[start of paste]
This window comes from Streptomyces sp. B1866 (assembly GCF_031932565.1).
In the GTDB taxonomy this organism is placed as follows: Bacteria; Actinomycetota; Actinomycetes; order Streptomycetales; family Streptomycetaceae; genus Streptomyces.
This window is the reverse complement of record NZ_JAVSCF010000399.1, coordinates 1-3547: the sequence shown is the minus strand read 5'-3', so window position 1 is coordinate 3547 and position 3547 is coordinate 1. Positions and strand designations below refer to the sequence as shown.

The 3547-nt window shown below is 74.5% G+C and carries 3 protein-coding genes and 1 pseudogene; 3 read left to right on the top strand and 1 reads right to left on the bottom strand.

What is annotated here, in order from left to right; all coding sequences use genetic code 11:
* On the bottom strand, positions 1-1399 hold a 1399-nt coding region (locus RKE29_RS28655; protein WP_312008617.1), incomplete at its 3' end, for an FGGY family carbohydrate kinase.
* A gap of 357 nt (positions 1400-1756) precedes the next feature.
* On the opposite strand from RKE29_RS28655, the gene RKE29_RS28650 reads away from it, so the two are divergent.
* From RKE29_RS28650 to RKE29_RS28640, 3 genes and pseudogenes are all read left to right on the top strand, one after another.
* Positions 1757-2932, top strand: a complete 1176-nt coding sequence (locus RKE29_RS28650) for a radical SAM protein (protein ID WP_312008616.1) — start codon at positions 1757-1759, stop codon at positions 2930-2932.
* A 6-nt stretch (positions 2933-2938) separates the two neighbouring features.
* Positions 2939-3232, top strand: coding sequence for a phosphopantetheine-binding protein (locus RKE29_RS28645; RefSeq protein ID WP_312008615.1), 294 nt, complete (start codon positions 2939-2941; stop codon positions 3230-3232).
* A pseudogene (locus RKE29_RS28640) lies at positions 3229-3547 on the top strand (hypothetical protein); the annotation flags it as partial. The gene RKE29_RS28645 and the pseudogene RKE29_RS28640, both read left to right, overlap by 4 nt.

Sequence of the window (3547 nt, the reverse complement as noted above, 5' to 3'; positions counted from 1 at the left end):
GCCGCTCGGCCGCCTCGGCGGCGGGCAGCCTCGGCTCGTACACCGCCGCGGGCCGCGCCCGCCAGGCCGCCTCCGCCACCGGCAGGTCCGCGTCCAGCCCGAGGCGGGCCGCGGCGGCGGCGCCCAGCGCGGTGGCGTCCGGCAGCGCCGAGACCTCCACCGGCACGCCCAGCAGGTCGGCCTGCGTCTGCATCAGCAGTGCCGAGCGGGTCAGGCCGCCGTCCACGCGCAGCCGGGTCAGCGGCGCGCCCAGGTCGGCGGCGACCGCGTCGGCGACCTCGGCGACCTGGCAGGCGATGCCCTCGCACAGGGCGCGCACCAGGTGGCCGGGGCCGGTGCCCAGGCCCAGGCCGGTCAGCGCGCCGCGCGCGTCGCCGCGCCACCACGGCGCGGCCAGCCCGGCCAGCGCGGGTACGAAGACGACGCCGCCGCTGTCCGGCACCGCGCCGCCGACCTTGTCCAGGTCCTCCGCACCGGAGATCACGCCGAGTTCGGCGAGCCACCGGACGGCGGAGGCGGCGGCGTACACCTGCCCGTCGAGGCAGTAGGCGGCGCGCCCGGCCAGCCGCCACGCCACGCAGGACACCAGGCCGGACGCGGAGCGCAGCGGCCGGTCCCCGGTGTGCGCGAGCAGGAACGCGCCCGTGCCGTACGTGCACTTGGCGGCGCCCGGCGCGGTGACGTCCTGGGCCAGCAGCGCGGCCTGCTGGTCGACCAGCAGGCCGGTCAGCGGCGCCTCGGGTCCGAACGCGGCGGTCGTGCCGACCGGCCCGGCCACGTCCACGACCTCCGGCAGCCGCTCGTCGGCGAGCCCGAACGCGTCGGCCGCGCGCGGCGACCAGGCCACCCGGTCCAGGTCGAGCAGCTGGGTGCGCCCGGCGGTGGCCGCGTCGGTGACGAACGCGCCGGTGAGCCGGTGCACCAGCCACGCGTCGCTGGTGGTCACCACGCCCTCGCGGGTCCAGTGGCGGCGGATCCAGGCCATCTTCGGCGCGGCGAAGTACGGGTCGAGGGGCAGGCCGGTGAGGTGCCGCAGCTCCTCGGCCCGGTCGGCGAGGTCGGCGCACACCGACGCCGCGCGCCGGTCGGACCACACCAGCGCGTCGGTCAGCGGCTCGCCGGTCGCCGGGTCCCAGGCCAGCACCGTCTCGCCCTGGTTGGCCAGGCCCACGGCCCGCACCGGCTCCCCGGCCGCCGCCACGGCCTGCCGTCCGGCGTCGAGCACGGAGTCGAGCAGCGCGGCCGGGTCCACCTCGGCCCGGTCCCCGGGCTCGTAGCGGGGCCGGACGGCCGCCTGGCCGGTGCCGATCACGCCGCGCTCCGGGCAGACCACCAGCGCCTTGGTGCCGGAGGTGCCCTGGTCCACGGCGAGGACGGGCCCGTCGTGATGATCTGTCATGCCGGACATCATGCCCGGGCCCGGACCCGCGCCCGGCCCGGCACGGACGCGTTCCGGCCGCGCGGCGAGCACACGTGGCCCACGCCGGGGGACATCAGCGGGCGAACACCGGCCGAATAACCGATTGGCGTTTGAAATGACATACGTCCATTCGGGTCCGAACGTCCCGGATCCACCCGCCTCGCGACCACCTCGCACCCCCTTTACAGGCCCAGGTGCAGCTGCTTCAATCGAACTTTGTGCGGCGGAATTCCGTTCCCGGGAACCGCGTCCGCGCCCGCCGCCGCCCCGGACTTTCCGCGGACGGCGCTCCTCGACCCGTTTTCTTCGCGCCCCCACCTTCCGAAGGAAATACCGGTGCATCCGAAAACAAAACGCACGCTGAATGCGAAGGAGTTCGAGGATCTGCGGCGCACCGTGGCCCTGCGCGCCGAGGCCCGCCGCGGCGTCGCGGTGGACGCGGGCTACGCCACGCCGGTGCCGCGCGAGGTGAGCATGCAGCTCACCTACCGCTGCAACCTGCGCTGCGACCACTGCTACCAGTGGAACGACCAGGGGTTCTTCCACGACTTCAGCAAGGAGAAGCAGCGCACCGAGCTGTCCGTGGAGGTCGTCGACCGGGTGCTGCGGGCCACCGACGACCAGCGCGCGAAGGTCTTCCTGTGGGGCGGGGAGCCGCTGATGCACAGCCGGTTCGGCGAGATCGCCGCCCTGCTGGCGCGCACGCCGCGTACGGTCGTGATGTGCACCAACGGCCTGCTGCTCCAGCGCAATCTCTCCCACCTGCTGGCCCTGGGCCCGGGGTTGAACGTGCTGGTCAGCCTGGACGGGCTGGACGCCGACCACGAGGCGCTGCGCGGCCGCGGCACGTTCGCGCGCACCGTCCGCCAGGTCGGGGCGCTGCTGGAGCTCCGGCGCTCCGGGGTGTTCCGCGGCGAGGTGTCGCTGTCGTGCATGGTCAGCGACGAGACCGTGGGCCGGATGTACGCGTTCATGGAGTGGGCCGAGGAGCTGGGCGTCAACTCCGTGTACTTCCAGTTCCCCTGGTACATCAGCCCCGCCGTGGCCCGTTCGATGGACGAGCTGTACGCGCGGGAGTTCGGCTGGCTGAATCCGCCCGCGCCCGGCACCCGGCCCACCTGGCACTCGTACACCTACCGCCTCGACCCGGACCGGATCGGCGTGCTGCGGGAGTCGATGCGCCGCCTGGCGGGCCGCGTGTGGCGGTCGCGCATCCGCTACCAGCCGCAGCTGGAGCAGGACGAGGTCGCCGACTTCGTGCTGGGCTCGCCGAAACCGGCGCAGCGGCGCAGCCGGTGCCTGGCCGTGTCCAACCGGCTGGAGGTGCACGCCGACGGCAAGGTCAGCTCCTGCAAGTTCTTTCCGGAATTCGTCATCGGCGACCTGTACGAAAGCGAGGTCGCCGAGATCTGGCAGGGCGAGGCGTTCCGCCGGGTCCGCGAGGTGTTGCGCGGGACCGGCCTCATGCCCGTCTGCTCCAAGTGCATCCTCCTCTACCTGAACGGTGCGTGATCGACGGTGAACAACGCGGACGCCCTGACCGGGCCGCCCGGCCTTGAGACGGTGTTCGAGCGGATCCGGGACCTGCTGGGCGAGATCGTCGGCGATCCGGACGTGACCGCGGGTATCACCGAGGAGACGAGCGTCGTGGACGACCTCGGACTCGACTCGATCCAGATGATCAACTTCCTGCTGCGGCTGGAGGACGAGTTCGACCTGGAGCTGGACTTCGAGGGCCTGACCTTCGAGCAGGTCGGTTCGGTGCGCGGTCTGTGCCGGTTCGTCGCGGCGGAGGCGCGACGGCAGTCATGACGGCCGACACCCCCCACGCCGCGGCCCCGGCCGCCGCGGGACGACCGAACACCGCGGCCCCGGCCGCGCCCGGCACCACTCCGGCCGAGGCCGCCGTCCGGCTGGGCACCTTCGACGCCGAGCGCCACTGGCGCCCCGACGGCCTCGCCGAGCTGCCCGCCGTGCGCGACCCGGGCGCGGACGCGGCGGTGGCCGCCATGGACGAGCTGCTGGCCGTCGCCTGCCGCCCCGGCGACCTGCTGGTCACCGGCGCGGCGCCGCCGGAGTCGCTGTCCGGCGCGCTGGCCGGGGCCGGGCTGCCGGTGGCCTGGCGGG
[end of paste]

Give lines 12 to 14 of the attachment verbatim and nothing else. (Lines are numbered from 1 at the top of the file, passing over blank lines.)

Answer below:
* Positions 2939-3232, top strand: coding sequence for a phosphopantetheine-binding protein (locus RKE29_RS28645; RefSeq protein ID WP_312008615.1), 294 nt, complete (start codon positions 2939-2941; stop codon positions 3230-3232).
* A pseudogene (locus RKE29_RS28640) lies at positions 3229-3547 on the top strand (hypothetical protein); the annotation flags it as partial. The gene RKE29_RS28645 and the pseudogene RKE29_RS28640, both read left to right, overlap by 4 nt.

Sequence of the window (3547 nt, the reverse complement as noted above, 5' to 3'; positions counted from 1 at the left end):